School of Rock star Alex Brightman performed in studio for USA TODAY this past August. Brightman was nominated for a Tony Award as best actor in a musical on Broadway.
Before being cast as the accidentally-life-changing-music-teacher in the musical School of Rock, Rob Colletti was assigned a personal trainer to ensure his body could handle the rigors of the show.
Yeah, it’s that kind of show — singing, acting, dancing, playing a righteous guitar.
Colletti stars as Dewey in School of Rock, about an aspiring rock star who pretends to be a substitute teacher at a private school in order to pay his rent and ends up transforming his 5th grade class into a rock band.
This musical adaptation of the hit 2003 film is launching its national tour here at the Rochester Broadway Theatre League’s Auditorium Theatre, Sept. 30 to Oct. 7.
School of Rock features songs from the movie with additional music by the legendary Andrew Lloyd Webber, lyrics by Glenn Slater, and a book by Julian Fellowes, creator of Downton Abbey.
With those heady creative forces at work, this show is far from a rehash.
“The movie really was designed to be a Jack Black vehicle,” says David Ruttura, the associate director who has been involved since the first workshop. “You kind of forgot about the kids.”
Despite the intensity of Dewey’s role, Colletti insists the true stars of the show are the kids, who play their own instruments onstage.
Ruttura says that was always the intention of this adaptation. The creative team wanted the stage production to emphasize the journey of the 5th graders.
Those actors range in age from 9 to 12. Ruttura says it’s a fun age, because kids are “at a point where they’re starting to have real opinions.”
They’re still kids, though. “One of the kids tried to get me to take him to see an R-rated movie once,” Colletti recalls. But for the most part, “they’re just actors like we are, and they show up every day with their stuff memorized and we all work the same amount.”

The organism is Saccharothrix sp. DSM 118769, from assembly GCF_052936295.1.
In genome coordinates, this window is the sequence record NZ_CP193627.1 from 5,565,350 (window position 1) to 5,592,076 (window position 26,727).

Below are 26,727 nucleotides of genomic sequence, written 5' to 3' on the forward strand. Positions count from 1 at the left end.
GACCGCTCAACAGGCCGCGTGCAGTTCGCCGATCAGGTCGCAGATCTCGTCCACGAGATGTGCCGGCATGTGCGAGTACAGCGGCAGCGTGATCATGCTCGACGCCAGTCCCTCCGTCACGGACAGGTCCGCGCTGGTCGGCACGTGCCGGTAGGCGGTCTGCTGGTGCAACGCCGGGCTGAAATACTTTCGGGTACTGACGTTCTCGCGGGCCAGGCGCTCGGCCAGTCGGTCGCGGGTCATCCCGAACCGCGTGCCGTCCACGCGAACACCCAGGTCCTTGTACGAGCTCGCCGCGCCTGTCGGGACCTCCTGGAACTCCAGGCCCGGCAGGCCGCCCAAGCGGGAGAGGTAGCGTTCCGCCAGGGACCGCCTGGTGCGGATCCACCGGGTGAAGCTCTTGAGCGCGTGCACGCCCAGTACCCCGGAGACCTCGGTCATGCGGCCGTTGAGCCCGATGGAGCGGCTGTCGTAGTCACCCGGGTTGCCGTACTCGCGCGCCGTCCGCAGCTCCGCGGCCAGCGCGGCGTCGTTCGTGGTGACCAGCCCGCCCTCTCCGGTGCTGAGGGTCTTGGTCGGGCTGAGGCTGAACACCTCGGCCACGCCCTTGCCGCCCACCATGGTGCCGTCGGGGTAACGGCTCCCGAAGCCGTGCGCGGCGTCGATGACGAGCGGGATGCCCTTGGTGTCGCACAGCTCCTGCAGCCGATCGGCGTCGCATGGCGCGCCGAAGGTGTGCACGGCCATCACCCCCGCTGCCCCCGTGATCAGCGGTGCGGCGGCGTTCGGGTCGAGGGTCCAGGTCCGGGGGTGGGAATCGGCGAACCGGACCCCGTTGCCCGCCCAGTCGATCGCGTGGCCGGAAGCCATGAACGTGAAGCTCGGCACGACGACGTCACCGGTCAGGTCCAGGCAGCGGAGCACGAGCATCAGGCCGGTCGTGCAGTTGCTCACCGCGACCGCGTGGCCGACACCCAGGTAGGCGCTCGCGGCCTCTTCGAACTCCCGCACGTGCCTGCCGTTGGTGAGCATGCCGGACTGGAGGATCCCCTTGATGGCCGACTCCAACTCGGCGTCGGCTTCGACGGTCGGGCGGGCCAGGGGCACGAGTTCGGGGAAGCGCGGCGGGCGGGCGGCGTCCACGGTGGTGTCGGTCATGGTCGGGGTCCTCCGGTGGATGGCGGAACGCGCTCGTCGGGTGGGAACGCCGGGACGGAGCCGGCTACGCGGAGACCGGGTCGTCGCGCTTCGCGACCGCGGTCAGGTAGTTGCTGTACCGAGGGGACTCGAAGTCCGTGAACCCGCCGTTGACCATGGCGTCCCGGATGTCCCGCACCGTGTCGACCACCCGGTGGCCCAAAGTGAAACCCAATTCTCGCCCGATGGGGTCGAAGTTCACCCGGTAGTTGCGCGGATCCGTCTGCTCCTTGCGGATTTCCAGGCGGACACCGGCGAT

Casting the right kids was imperative. Strong musicianship came first, followed closely by personality.
“A lot of times you’ll go and see Annie and there’s a very specific type of child actor,” he says. In other words, “kind of annoying.”
For this show, the goal was authenticity. “We want them to feel natural … like a kid you’ve seen in school or down the street or you know as a niece or a nephew.”
So the kids they cast don’t all consider themselves actors first.
Take Gilberto Moretti-Hamilton, a 10-year-old from New York City, who is playing Freddy, the drummer. His father gave him his first drum when he was a 2-year-old and he immediately started banging on it. He has been playing ever since and hopes to continue to be a musician when he grows up, like his parents.
Along the way, Ruttura has met kids who started to play their instrument as a result of seeing the 2003 film version of School of Rock. Likewise, he hopes that kids will see the musical and be inspired to explore interests in music.
He says he has already seen more girls picking up the bass because of the show. Compared to when the show opened on Broadway two years ago, “it’s so much easier for us to find girl bass players ’cuz they all want to be Katie,” the bass player in the musical.
Not all the child actors dream of a life on the stage. Ruttura says he tries to encourage the kids to take the show’s message of exploring your passions to heart. Some of the kids do want to be musicians, but others have different ambitions — a few future lawyers in the mix, and even an orthodontist.
“It’s fun to see this kid that’s amazingly gifted at the piano or the guitar be like, ‘This is a great time for me but I’m really excited to go to medical school.’ … This is a moment in their lives that’s huge, it helps them to open up and express themselves.”
And that’s what audiences will walk away with. Essentially, says Ruttera, the show is about saying, “Kids have something to offer, and kids’ expression is valuable.”
If You Go
What: School of Rock, the musical.
When: Sept. 30 – Oct. 7.
Where: RBTL Auditorium Theatre, 885 E. Main St.
Tickets: $38 – $83. Order online at ticketmaster.com, by calling (800) 745-3000, or at the Auditorium Theatre Box Office, rbtl.org/tickets.
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